Anadarko Petroleum Corp. may pursue up to $150 million from its insurers to cover the legal costs of defending suits over the Deepwater Horizon oil spill, the Texas Supreme Court ruled.

The policy covers all of Anadarko’s defense expenses, up to the policy’s excess-coverage limit, and isn’t limit to one-quarter of its policy’s limit, the court said.

The expenses include attorneys’ fees and related costs tied to defending the company from both third-party suits and enforcement actions stemming from the country’s biggest spill.

The underwriters argued they owe no more than the $37.5 million they had already paid out. They cited a clause in Anadarko’s policy that they said caps coverage based on the company’s ownership interest in the joint venture that operated the Deepwater Horizon.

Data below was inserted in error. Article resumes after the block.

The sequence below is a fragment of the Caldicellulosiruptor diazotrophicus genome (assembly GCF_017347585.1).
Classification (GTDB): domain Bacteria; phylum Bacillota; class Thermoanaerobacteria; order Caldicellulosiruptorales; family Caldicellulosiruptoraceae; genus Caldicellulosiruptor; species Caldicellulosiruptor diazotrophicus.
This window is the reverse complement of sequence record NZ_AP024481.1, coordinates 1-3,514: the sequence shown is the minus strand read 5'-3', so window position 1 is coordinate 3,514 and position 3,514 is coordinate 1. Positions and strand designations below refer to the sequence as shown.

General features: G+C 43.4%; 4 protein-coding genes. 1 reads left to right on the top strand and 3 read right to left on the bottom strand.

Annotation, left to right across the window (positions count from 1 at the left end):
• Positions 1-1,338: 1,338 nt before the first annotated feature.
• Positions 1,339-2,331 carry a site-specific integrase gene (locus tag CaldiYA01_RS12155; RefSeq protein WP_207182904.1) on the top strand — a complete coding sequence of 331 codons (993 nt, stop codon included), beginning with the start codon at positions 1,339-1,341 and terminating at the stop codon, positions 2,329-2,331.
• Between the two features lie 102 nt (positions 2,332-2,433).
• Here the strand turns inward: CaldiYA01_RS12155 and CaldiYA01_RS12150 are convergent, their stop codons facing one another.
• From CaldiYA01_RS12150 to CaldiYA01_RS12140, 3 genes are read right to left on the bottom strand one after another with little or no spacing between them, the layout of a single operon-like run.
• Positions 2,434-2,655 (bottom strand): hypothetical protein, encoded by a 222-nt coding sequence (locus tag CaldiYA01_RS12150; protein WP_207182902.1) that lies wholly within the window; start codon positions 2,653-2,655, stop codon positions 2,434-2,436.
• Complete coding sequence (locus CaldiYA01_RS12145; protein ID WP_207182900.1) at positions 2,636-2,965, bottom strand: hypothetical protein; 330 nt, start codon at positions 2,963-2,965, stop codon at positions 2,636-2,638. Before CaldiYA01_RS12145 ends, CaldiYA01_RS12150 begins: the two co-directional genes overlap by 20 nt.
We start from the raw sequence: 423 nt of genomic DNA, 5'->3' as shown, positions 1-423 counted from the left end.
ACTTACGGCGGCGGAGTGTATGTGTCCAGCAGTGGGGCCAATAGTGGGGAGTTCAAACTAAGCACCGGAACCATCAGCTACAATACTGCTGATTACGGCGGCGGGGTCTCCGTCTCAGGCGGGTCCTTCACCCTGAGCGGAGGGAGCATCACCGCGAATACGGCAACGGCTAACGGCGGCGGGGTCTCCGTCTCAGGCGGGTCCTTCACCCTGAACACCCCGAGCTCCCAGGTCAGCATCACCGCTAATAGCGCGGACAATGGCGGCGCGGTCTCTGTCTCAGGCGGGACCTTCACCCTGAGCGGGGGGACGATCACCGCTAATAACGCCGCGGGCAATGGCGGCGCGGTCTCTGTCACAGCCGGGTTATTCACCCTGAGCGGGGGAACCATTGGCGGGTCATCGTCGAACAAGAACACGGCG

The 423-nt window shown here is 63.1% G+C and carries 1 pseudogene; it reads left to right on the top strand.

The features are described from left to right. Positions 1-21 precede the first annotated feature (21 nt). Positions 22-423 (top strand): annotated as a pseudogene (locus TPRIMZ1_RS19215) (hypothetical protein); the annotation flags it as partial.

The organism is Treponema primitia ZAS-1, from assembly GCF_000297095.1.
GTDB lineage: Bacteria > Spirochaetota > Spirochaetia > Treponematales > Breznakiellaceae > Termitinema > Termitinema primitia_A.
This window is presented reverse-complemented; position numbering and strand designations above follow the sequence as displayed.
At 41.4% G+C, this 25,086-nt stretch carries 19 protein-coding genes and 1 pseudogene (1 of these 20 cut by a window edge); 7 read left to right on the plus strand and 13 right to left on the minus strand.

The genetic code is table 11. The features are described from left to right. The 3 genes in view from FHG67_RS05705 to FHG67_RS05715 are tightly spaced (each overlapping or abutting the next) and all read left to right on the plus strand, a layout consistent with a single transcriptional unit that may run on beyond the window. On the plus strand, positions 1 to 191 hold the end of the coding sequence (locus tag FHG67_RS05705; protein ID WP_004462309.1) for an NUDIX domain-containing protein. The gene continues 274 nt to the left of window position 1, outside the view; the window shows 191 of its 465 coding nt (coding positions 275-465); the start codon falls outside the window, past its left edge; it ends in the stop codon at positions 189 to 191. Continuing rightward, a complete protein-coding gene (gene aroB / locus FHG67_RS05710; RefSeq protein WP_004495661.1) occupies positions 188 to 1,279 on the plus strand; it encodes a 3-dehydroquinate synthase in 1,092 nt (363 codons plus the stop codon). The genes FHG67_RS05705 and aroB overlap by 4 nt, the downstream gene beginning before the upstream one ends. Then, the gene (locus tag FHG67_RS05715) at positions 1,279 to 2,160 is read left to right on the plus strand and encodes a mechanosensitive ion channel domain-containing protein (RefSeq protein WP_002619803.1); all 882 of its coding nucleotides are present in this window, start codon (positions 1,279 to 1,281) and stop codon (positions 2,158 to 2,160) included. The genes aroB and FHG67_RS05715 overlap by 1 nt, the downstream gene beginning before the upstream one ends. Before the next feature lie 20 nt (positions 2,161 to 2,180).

But the cap doesn’t apply to reimbursement for defense costs, the court said, reversing an appeals court ruling. The provision instead only applies to coverage of amounts Anadarko actually paid out to resolve third-party claims, the court said.

Anadarko says its total defense expenses will exceed $100 million. The insurers dispute that amount and the trial court hasn’t yet ruled on the issue.

The underwriters include Houston Casualty Co., Allianz Global Corporate & Specialty AG, Clearwater Insurance Co., Hudson Insurance Co., Lancashire Insurance Co. (UK) Ltd., Navigators Insurance Co., and Certain Underwriters at Lloyd’s.

Judge Jeffrey S. Boyd wrote the opinion.

Reed Smith LLP, and Vinson & Elkins LLP represent Anadarko Petroleum.

Alexander Dubose Jefferson & Townsend LLP, and Hall Maines Lugrin PC represent the underwriters.

The case is Anadarko Petroleum Corp. v. Hous. Cas. Co., Tex., No. 16-1013, 1/25/19.